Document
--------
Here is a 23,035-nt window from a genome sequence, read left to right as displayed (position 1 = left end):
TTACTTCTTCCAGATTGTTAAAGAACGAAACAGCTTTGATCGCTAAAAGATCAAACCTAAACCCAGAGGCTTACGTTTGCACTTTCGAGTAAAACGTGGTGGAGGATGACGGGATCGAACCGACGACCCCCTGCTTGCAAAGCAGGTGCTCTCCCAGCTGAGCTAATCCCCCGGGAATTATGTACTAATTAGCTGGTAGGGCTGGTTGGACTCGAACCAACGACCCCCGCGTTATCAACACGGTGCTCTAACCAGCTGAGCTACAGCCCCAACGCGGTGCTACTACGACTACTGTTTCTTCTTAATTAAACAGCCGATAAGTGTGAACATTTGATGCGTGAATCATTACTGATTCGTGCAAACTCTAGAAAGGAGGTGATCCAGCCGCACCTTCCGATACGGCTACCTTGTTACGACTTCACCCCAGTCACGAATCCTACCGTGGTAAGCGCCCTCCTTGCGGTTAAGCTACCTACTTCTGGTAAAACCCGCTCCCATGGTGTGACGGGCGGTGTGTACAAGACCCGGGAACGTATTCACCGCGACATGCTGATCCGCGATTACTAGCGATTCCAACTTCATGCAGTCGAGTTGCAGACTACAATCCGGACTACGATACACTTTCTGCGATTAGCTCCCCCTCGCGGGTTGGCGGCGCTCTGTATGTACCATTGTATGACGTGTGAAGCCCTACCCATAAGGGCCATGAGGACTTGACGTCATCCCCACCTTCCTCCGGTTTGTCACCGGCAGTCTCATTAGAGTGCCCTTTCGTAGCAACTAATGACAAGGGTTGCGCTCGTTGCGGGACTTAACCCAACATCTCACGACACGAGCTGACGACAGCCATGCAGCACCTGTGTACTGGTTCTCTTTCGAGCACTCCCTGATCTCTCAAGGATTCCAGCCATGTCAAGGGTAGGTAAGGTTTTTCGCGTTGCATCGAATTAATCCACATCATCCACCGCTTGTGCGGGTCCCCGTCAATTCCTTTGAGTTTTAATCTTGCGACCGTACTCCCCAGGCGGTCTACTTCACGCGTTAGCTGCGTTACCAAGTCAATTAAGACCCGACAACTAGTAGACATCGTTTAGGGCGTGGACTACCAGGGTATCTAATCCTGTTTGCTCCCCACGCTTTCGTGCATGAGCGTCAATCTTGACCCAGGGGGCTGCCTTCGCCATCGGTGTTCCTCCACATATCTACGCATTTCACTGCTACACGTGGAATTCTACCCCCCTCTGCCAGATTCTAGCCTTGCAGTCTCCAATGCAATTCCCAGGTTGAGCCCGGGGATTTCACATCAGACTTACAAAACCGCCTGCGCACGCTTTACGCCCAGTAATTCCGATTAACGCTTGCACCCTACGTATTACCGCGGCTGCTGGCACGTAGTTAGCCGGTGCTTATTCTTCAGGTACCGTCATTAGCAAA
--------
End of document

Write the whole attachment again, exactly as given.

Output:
Here is a 23,035-nt window from a genome sequence, read left to right as displayed (position 1 = left end):
TTACTTCTTCCAGATTGTTAAAGAACGAAACAGCTTTGATCGCTAAAAGATCAAACCTAAACCCAGAGGCTTACGTTTGCACTTTCGAGTAAAACGTGGTGGAGGATGACGGGATCGAACCGACGACCCCCTGCTTGCAAAGCAGGTGCTCTCCCAGCTGAGCTAATCCCCCGGGAATTATGTACTAATTAGCTGGTAGGGCTGGTTGGACTCGAACCAACGACCCCCGCGTTATCAACACGGTGCTCTAACCAGCTGAGCTACAGCCCCAACGCGGTGCTACTACGACTACTGTTTCTTCTTAATTAAACAGCCGATAAGTGTGAACATTTGATGCGTGAATCATTACTGATTCGTGCAAACTCTAGAAAGGAGGTGATCCAGCCGCACCTTCCGATACGGCTACCTTGTTACGACTTCACCCCAGTCACGAATCCTACCGTGGTAAGCGCCCTCCTTGCGGTTAAGCTACCTACTTCTGGTAAAACCCGCTCCCATGGTGTGACGGGCGGTGTGTACAAGACCCGGGAACGTATTCACCGCGACATGCTGATCCGCGATTACTAGCGATTCCAACTTCATGCAGTCGAGTTGCAGACTACAATCCGGACTACGATACACTTTCTGCGATTAGCTCCCCCTCGCGGGTTGGCGGCGCTCTGTATGTACCATTGTATGACGTGTGAAGCCCTACCCATAAGGGCCATGAGGACTTGACGTCATCCCCACCTTCCTCCGGTTTGTCACCGGCAGTCTCATTAGAGTGCCCTTTCGTAGCAACTAATGACAAGGGTTGCGCTCGTTGCGGGACTTAACCCAACATCTCACGACACGAGCTGACGACAGCCATGCAGCACCTGTGTACTGGTTCTCTTTCGAGCACTCCCTGATCTCTCAAGGATTCCAGCCATGTCAAGGGTAGGTAAGGTTTTTCGCGTTGCATCGAATTAATCCACATCATCCACCGCTTGTGCGGGTCCCCGTCAATTCCTTTGAGTTTTAATCTTGCGACCGTACTCCCCAGGCGGTCTACTTCACGCGTTAGCTGCGTTACCAAGTCAATTAAGACCCGACAACTAGTAGACATCGTTTAGGGCGTGGACTACCAGGGTATCTAATCCTGTTTGCTCCCCACGCTTTCGTGCATGAGCGTCAATCTTGACCCAGGGGGCTGCCTTCGCCATCGGTGTTCCTCCACATATCTACGCATTTCACTGCTACACGTGGAATTCTACCCCCCTCTGCCAGATTCTAGCCTTGCAGTCTCCAATGCAATTCCCAGGTTGAGCCCGGGGATTTCACATCAGACTTACAAAACCGCCTGCGCACGCTTTACGCCCAGTAATTCCGATTAACGCTTGCACCCTACGTATTACCGCGGCTGCTGGCACGTAGTTAGCCGGTGCTTATTCTTCAGGTACCGTCATTAGCAAA